Three men accused of conspiring with a Los Angeles County Sheriff’s Deputy to perform a fake raid on a marijuana warehouse — stealing 1,200 pounds of the drug and $645,000 in cash and money orders — were arrested Thursday, federal officials announced.
The most recent arrests come just weeks after L.A. Sheriff’s Deputy Marc Antrim agreed to plead guilty to federal charges in connection with the armed robbery last October, which was nearly stopped by Los Angeles Police Department officers who ultimately left the scene, authorities said. Antrim and his co-conspirators were allegedly posing as officers performing a legitimate drug bust.
Back in November, two other men were named co-defendants alongside Antrim: Kevin McBride, 43, and Eric Rodriguez, 32. They have signed plea deals.
On Thursday morning, Matthew James Perez, 42, of Ontario; Daniel Aguilera, 31, of East Los Angeles; and Jay Colby Sanford, 41, of Pomona, were all taken into custody on suspicion of also conspiring with Antrim to commit the robbery.
For their assistance in the heist, Perez was expected to be paid $30,000 while Sanford would receive $10,000 and Aguilera would be given $5,000, according to federal prosecutors.
Each now faces a charge of conspiracy to distribute controlled substances and could receive up to 40 years in federal prison. If convicted, they face a mandatory minimum prison sentence of five years.
Perez was with off-duty Antrim and another unidentified man when they arrived to a marijuana warehouse in an unmarked Ford Explorer registered to the Los Angeles County Sheriff’s Department at 3 a.m. on Oct. 29, according to a U.S. Department of Justice news release.
Federal officials said the men pretended to be law enforcement officers serving a search warrant and were dressed like deputies wearing holstered firearms. Perez allegedly brandished a rifle.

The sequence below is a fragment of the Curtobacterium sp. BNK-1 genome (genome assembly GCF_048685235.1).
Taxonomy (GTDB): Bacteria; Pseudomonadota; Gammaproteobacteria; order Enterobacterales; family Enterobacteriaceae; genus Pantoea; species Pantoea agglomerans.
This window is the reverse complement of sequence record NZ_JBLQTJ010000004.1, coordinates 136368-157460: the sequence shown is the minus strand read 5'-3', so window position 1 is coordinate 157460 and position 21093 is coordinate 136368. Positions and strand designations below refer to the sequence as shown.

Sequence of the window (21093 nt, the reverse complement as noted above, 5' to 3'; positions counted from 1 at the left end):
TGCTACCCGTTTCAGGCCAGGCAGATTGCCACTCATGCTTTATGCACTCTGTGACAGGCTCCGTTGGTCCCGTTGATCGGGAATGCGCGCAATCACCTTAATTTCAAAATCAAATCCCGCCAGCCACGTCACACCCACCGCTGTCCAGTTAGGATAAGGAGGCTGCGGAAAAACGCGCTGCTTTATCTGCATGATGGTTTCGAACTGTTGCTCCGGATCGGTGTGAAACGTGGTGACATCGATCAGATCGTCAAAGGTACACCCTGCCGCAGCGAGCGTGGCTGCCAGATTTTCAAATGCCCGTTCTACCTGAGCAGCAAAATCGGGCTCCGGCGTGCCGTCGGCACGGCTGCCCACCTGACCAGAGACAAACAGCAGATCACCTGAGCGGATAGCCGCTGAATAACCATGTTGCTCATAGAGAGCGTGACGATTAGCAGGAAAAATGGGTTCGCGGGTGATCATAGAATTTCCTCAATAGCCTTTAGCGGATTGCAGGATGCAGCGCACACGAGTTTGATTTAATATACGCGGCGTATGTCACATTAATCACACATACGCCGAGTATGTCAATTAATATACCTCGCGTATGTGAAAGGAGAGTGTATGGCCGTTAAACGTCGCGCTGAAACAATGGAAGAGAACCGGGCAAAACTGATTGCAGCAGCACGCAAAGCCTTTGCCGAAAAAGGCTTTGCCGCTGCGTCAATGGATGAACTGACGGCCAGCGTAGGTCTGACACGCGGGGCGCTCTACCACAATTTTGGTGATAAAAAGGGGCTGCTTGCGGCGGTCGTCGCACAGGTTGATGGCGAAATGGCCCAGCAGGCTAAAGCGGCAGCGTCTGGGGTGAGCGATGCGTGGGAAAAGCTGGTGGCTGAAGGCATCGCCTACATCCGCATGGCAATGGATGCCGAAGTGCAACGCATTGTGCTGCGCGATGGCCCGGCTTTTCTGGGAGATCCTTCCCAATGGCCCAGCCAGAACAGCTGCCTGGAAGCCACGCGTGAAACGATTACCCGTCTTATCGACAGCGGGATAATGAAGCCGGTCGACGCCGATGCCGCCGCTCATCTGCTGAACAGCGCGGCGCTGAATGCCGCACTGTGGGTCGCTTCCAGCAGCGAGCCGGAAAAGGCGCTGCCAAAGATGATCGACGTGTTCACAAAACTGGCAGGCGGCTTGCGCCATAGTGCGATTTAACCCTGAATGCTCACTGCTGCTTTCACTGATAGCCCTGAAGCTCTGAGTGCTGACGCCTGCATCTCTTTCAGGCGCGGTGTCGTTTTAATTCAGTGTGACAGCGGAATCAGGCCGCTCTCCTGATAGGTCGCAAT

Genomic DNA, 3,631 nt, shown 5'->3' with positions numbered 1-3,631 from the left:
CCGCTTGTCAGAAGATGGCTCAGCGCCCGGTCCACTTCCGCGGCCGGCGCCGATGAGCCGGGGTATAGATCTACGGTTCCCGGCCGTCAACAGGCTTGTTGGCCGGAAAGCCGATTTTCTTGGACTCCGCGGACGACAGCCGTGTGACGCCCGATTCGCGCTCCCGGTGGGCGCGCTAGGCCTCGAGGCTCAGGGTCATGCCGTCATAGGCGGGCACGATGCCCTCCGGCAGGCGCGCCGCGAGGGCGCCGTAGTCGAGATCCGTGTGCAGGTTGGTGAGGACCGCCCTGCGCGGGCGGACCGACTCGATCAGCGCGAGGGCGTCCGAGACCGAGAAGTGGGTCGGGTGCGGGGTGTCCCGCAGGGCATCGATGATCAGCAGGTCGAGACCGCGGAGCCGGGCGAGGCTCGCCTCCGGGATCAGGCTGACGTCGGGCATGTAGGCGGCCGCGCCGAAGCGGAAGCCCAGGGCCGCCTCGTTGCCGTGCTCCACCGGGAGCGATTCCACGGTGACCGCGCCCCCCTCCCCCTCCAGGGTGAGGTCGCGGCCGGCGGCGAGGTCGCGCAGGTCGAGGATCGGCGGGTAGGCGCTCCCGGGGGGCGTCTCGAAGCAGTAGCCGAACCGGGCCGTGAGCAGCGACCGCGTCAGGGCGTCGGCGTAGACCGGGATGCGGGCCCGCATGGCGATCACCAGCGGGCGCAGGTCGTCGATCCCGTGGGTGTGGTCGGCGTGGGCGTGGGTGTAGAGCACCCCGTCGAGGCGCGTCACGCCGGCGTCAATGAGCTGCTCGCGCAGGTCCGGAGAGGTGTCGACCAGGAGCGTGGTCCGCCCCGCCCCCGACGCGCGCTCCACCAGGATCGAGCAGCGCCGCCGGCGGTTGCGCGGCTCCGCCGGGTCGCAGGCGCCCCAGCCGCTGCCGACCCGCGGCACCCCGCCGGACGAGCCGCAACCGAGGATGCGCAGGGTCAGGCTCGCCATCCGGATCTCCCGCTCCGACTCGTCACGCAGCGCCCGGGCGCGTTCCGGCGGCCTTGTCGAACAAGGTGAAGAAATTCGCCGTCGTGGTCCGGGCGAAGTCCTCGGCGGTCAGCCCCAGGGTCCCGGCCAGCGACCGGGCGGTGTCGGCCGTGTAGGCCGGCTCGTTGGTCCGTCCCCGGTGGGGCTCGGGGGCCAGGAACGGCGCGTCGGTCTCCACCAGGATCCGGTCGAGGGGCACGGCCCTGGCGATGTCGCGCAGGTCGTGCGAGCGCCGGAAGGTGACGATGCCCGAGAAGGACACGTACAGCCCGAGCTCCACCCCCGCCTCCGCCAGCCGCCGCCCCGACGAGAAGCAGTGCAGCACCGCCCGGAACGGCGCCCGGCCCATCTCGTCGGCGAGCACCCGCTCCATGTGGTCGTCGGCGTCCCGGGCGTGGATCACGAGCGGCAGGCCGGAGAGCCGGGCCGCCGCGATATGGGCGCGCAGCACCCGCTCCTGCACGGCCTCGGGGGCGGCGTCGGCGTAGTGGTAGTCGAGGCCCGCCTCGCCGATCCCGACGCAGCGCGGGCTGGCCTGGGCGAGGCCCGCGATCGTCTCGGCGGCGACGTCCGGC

Aguilera assisted the other robbers by driving a large rental truck into the warehouse parking lot so the stolen marijuana, two cash-filled safes and other items could be packed up and transported, according to federal prosecutors. Antrim had allegedly detained the warehouse’s three security guards inside the unmarked sheriff’s vehicle.
Meanwhile, Sanford served as a the look-out for the two-hour robbery, staying in touch with the others by phone and walkie-talkie radios, federal prosecutors said.
At one point, Los Angeles Police Department officers were called to the scene by the warehouse but Antrim showed them his badge — falsely claiming he was performing a legitimate search, authorities said. Perez and the other robber posing as a fake deputy took off their LASD jackets and fled through a back door.
To cover up the crime, Antrim even had one of the LAPD officers speak over the phone with someone else posing as his sergeant with the Sheriff’s Department, prosecutors said. The LAPD officers ultimately left and the robbery was completed.